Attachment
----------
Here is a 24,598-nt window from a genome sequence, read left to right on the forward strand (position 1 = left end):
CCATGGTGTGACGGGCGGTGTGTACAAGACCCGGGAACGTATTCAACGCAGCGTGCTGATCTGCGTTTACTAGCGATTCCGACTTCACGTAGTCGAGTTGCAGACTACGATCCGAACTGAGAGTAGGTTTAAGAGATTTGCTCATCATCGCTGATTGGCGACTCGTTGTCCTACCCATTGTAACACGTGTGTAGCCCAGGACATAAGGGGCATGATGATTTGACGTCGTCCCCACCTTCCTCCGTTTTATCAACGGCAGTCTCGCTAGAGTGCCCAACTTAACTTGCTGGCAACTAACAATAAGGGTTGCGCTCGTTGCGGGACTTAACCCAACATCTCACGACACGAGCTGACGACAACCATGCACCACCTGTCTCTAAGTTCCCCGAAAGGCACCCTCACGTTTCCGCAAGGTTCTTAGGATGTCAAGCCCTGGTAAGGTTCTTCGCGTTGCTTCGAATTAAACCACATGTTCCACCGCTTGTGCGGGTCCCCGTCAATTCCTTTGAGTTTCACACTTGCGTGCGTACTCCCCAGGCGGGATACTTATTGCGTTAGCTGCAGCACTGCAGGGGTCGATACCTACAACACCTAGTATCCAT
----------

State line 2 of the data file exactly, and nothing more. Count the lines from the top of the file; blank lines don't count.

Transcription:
CCATGGTGTGACGGGCGGTGTGTACAAGACCCGGGAACGTATTCAACGCAGCGTGCTGATCTGCGTTTACTAGCGATTCCGACTTCACGTAGTCGAGTTGCAGACTACGATCCGAACTGAGAGTAGGTTTAAGAGATTTGCTCATCATCGCTGATTGGCGACTCGTTGTCCTACCCATTGTAACACGTGTGTAGCCCAGGACATAAGGGGCATGATGATTTGACGTCGTCCCCACCTTCCTCCGTTTTATCAACGGCAGTCTCGCTAGAGTGCCCAACTTAACTTGCTGGCAACTAACAATAAGGGTTGCGCTCGTTGCGGGACTTAACCCAACATCTCACGACACGAGCTGACGACAACCATGCACCACCTGTCTCTAAGTTCCCCGAAAGGCACCCTCACGTTTCCGCAAGGTTCTTAGGATGTCAAGCCCTGGTAAGGTTCTTCGCGTTGCTTCGAATTAAACCACATGTTCCACCGCTTGTGCGGGTCCCCGTCAATTCCTTTGAGTTTCACACTTGCGTGCGTACTCCCCAGGCGGGATACTTATTGCGTTAGCTGCAGCACTGCAGGGGTCGATACCTACAACACCTAGTATCCAT